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New Jersey 2010 Integrated Water Quality Monitoring and Assessment Report
(includes 305(b) Report and 303(d) List)

Current Status of the 2010 Integrated Report

A revised final version of the 2010 303(d) List of Water Quality Limited Waters was approved by USEPA on January 24, 2012 and has been adopted by the Department as an amendment to the Statewide Water Quality Management Plan pursuant to N.J.A.C. 7:15. The final 2010 Integrated Report has been revised to reflect changes made in response to USEPA's review. The 2010 Status of Designated Uses by Subwatershed, 2010 Two-Year TMDL Schedule, and 2010 Delisting Document have been revised as well. A notice of adoption was published in the March 5, 2012 New Jersey Register. The Final 2010 Integrated Report and its key components are provided below:

The 2010 Status of Designated Uses by Subwatershed report was generated using USEPA's Assessment Database (ADB) assessment unit summary report format. Click on the fact sheet below or assistance in reading the report in this new format.

Fact Sheet: How to Use The 2010 Status of Designated Uses by Subwatershed Report

Key Findings of the 2010 Integrated Report

Overall statewide water quality has improved or remained stable over time; localized changes in water quality are usually associated with changes in land use. Generally, water quality declines as the intensity of land use increases. The largest concentrations of high quality waters are located in the least developed regions of the State, specifically the upper northwest and the Pinelands region.
Statewide, 355 miles of rivers and streams, and 1,465 acres of lakes located within 23 subwatersheds (two percent) fully support all designated uses (except for fish consumption).
Approximately 12,400 miles of rivers and streams (60 percent) and 33,000 acres of lakes do not support the aquatic life use, mostly due to nutrient over-enrichment.
Only 256 miles of rivers and streams, and 67 acres of lakes located in 42 subwatersheds are not assessed at all.
22 of New Jersey's 952 HUC 14 subwatersheds (2%) fully support all designated uses (except for fish consumption).
The most frequent causes of water quality impairment are pathogens, which include E. coli, Enterococcus, fecal coliform, and total coliform. Pathogens are the primary cause of recreational use impairment as well as shellfish harvesting restrictions.
48% of all waters designated for the drinking water supply use fully support the use, 24% do not, and 28% are not assessed. Most of the waters that do not support this use are not used for drinking water purposes. (Click here to see map of spatial extent.)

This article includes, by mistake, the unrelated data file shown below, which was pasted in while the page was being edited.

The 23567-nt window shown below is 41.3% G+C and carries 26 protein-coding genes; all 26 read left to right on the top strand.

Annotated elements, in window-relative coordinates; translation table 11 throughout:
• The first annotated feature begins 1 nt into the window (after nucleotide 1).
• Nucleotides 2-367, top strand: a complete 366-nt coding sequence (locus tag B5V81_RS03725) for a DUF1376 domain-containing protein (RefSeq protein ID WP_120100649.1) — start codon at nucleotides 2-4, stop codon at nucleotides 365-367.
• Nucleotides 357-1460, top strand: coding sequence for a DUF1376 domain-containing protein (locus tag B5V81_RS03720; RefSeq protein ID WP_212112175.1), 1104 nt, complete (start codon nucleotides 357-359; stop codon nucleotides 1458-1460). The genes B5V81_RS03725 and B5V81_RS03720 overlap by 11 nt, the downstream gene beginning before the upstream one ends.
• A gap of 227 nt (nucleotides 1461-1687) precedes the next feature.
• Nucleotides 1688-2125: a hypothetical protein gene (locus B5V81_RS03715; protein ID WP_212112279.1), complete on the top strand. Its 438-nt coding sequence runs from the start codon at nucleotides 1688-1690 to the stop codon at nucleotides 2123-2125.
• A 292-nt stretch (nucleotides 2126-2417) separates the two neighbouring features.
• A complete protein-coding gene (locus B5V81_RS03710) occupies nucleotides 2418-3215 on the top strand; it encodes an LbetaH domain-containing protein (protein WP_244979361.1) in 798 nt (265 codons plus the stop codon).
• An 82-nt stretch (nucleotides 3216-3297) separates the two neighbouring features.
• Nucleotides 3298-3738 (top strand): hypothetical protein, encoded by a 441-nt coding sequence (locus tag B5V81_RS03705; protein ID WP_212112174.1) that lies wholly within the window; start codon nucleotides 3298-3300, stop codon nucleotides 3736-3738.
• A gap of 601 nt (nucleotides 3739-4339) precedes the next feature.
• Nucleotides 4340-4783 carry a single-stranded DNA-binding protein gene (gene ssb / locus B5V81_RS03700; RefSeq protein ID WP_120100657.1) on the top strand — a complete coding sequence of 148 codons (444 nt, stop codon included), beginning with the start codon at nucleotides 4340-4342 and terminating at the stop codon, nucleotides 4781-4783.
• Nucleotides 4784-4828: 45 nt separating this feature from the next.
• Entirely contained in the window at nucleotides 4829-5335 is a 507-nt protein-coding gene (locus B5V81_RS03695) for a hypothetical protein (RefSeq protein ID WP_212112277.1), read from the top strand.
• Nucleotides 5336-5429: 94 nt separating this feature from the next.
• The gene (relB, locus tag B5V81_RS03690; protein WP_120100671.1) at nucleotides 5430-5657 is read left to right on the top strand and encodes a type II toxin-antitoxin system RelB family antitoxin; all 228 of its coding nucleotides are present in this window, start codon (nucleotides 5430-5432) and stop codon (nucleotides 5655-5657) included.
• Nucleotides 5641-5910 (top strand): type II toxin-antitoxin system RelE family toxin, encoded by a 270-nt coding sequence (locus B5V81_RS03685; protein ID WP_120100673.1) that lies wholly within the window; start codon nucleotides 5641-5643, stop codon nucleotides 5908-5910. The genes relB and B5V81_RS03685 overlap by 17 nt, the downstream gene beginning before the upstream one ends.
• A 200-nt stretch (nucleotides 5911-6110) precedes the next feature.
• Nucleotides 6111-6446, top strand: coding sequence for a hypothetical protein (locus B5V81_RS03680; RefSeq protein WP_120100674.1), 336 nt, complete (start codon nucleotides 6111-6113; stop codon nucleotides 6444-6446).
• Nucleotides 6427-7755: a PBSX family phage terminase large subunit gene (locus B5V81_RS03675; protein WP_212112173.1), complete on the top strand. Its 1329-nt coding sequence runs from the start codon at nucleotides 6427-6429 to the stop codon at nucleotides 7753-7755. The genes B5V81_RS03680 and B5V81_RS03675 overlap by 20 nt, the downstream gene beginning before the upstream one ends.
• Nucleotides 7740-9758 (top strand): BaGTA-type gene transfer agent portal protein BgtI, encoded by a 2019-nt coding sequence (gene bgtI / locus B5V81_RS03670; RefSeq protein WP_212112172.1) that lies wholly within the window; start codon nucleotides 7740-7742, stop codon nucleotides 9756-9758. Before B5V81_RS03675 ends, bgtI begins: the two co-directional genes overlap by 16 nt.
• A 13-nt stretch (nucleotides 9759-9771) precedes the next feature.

17% of New Jersey waters, including lakes, ponds, rivers, and streams, fully support recreational uses, 43% do not support this use, and 40% are not assessed. (Click here to see map of spatial extent.)
22% of New Jersey waters fully support the general aquatic life use, 66% do not support the use, and 12% are not assessed. (Click here to see map of spatial extent.)
22% of waters designated for the trout aquatic life use fully support this use, 64% do not support this use, and 14% are not assessed. (Click here to see map of spatial extent.)
90% of shellfish waters are classified as harvestable. Harvestable waters include: approved with no restrictions, seasonal harvest, and special restrictions. Only shellfish waters approved with no restrictions are considered to fully support the designated use. 60% of waters designated for the shellfish harvest for consumption use fully support this use; 40% do not support this use. (Click here to see map of spatial extent.)
A very small percentage (0.3 percent) of waters fully support the fish consumption use and 62% of waters are not assessed. 38% of fish in assessed waters contain levels of mercury or PCBs above what is safe to consume. (Click here to see map of spatial extent.)

The 2010 303(d) List identifies 38 pollutants causing water quality impairment in one or more assessment units for a total of 1,831 listings, of which 140 are attributed to “cause unknown”. These waters require development of "total maximum daily loads" (TMDLs) to reduce pollutants and restore water quality.

260 subwatershed/pollutant combinations were removed from the 303(d) List because water quality was restored (36), improved assessment methods verified that water quality standards were attained (14), or a TMDL was established (210).
The "top ten" most frequent pollutants comprise over 75% of the 2010 303(d) List. They are, in order of frequency: PCBs, Mercury, DDT (and its metabolites), Dissolved Oxygen, Total Phosphorus, pH, Cause Unknown, Temperature, Total Suspended Solids, and Arsenic.

Delaware River and Bay Water Quality Assessment

Delaware River waters are assessed by the Delaware River Basin Commission (DRBC). DRBC's 2010 Water Quality Assessment Report is available on the DRBC Web site at index.htm. Delaware River waters that do not fully support applicable designated uses are identified in a separate table on New Jersey's Final 2010 303(d) List.

Additional Information

Details about the 2010 Integrated Report development process, including draft documents and public notices, are available on the 2010 Integrated Report Schedule/Milestones web page. All current and historic water quality assessment documents, as well as relevant USEPA guidance, are available on the Technical Support and Related Documents web page. Additional information about the Integrated Report Process is also available on the General Information web page. For more information, please contact the Bureau of Water Quality Standards and Assessment at (609) 777-1753.

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